Hispanics are the largest minority group in the United States, and experience the same poor quality of healthcare as African Americans. “Hispanics are at an increased risk for certain medical conditions such as diabetes, hypertension, violent deaths, alcoholism, tuberculosis, and human immunodeficiency virus (HIV) infections” (Patel and Rushefsky, 75). Similar to African Americans, Hispanics are typically overweight, less physically active, and usually do not seek medical help when symptoms arise. The diabetes rate for Hispanics is double that of whites. Latinos suffer more from diabetes complications such as amputations and blindness. For example, Hispanic women born in 2000 have a 52. 5 percent risk and Hispanic men have a 45. 4 percent risk of developing diabetes in their lifetime, compared to 31. 2 percent risk for non-Hispanic white females and 26. 7 percent risk for non-Hispanic white males” (Patel and Rushefsky, 83). On the contrary, Hispanics have lower rates of breast, lung, colon, and prostate cancer then African Americans and whites. Genetic factors may be the reason why Hispanics statistically have less cancer cases. Another medical concern for Hispanics is depression and mental health.

It has been reported that Hispanic women have a higher risk for postpartum depression when compared to white women. Also, young Hispanics are more susceptible to thoughts of suicide. In a study done in 2005, “more than 11 percent of all Latino students and 15 percent of Latino girls stated that they had attempted suicide compared to 7 percent of blacks and 7. 3 percent of whites. There are no theories as to why Hispanics have higher amounts of mental diseases. Some studies suggest that the language barriers in the United States and limited access to health services contribute to these issues.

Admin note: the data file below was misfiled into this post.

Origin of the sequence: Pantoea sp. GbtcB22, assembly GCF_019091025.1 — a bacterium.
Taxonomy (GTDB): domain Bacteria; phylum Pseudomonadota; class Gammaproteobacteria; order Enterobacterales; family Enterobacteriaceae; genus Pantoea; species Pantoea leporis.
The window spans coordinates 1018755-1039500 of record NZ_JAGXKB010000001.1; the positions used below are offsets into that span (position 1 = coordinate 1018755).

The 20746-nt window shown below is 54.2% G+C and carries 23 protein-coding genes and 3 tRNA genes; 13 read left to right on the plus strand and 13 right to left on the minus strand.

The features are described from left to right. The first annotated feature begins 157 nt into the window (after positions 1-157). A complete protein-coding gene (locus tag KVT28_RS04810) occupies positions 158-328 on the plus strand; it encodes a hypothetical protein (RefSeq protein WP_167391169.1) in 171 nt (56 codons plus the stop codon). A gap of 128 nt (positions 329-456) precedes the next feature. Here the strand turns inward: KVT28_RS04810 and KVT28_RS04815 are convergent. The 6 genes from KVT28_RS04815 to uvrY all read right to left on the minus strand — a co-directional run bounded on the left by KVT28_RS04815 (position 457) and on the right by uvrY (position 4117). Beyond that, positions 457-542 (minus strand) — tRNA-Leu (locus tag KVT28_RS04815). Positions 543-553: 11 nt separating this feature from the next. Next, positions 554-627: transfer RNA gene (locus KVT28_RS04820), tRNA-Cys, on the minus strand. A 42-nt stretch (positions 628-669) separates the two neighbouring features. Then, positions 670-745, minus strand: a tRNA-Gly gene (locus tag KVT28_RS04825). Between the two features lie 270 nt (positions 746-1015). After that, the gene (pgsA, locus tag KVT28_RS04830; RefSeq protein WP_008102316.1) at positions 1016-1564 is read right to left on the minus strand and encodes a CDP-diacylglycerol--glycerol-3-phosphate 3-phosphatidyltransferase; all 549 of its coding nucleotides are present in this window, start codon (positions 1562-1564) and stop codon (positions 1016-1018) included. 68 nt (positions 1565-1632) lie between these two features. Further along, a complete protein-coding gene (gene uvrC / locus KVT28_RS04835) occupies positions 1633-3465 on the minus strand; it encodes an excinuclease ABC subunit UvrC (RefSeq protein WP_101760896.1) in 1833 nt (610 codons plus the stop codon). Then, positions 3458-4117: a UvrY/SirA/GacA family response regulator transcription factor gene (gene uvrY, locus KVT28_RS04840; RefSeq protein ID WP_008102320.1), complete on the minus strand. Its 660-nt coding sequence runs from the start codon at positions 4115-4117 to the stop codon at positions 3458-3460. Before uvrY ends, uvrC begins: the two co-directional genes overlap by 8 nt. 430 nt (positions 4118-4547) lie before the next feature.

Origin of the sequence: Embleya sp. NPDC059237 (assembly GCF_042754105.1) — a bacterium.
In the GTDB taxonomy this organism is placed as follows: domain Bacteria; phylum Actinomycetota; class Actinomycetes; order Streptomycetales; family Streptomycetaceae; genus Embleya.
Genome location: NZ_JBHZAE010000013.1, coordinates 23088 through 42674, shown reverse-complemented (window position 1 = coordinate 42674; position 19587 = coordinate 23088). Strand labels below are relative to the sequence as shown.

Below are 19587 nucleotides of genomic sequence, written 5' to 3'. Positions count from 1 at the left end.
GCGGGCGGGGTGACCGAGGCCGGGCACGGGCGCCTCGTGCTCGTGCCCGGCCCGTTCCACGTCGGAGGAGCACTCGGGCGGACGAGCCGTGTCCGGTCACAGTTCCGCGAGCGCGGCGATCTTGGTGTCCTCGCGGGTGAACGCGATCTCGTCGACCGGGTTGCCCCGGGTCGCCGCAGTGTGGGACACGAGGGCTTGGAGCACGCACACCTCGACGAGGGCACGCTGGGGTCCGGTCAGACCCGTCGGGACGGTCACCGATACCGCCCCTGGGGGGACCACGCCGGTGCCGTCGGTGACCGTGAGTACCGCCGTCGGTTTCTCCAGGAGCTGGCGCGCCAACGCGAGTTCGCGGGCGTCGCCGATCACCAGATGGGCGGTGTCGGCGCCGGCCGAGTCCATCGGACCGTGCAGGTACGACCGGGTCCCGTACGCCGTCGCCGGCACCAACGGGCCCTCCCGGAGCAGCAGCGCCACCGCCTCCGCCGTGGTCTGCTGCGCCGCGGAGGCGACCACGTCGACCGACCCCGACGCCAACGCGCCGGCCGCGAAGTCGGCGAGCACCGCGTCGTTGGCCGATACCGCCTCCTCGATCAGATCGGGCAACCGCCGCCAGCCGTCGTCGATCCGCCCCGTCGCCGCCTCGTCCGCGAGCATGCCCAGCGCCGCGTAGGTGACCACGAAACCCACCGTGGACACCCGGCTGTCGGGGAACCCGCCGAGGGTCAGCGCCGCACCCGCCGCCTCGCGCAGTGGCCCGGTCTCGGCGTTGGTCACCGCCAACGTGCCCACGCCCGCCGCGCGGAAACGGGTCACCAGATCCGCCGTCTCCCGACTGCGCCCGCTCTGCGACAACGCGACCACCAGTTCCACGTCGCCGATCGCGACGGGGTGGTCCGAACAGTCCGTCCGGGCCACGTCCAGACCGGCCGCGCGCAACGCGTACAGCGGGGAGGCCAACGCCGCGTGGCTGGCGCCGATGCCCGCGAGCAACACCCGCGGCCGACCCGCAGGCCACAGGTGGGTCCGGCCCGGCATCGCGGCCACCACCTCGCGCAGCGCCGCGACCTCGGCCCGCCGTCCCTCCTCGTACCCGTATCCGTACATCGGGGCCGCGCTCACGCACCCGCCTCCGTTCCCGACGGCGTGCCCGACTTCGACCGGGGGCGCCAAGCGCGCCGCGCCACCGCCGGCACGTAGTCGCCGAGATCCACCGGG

Most of the disparities in the health of minorities are preventable. Heart disease and many case of diabetes can be alleviated with better eating and exercise habits. The culture and attitudes of minorities sometimes promote unhealthy ways of living. Some diseases, like cancer, can be caused by the genetic make up of ethnic minorities. Overall, the health of minorities is significantly different from the health of whites. Strategies for Improving Healthcare The United States struggles to provide equal healthcare to this country’s ethnically diverse population. Most of the variability in health status we find in the United States and other developed countries has little to do with healthcare and everything to do with one’s position in the social hierarchy” (Barr, 1). The only way to improve the quality of medical care for minorities is to reform the healthcare system. The biggest problem for minorities is that they have limited access to healthcare because of the lack of insurance coverage. They do not have the resources to maintain routine medical care. Minorities are less likely to make regular doctor visits.

African Americans are almost twice as likely as non-Hispanic whites to be uninsured. High rates of uninsurance among this population occur despite the fact that over 8 in 10 African Americans are in working families” (Institute of Medicine, 85). Statistically, minorities have lower income rates and are unable to afford the high cost of health insurance. The majority of whites attain health insurance from their employers. Most minorities do have jobs that provide adequate healthcare coverage. “The probability of being uninsured among Hispanic Americans is 35%, compared with 17. % for the general population” (Institute of Medicine, 87). In addition, Asian Americans have less insurance coverage when compared to whites. The rates vary among the different Asian groups, but Koreans are less likely to have insurance. The high cost of health insurance is the main reason that prevents minorities from receiving quality healthcare. The new Affordable Care Act should help provide medical insurance for struggling minorities. “The Affordable Care Act not only includes provisions related to disparities reduction, data collection, and reporting, quality improvement, and prevention” (HHS, 7).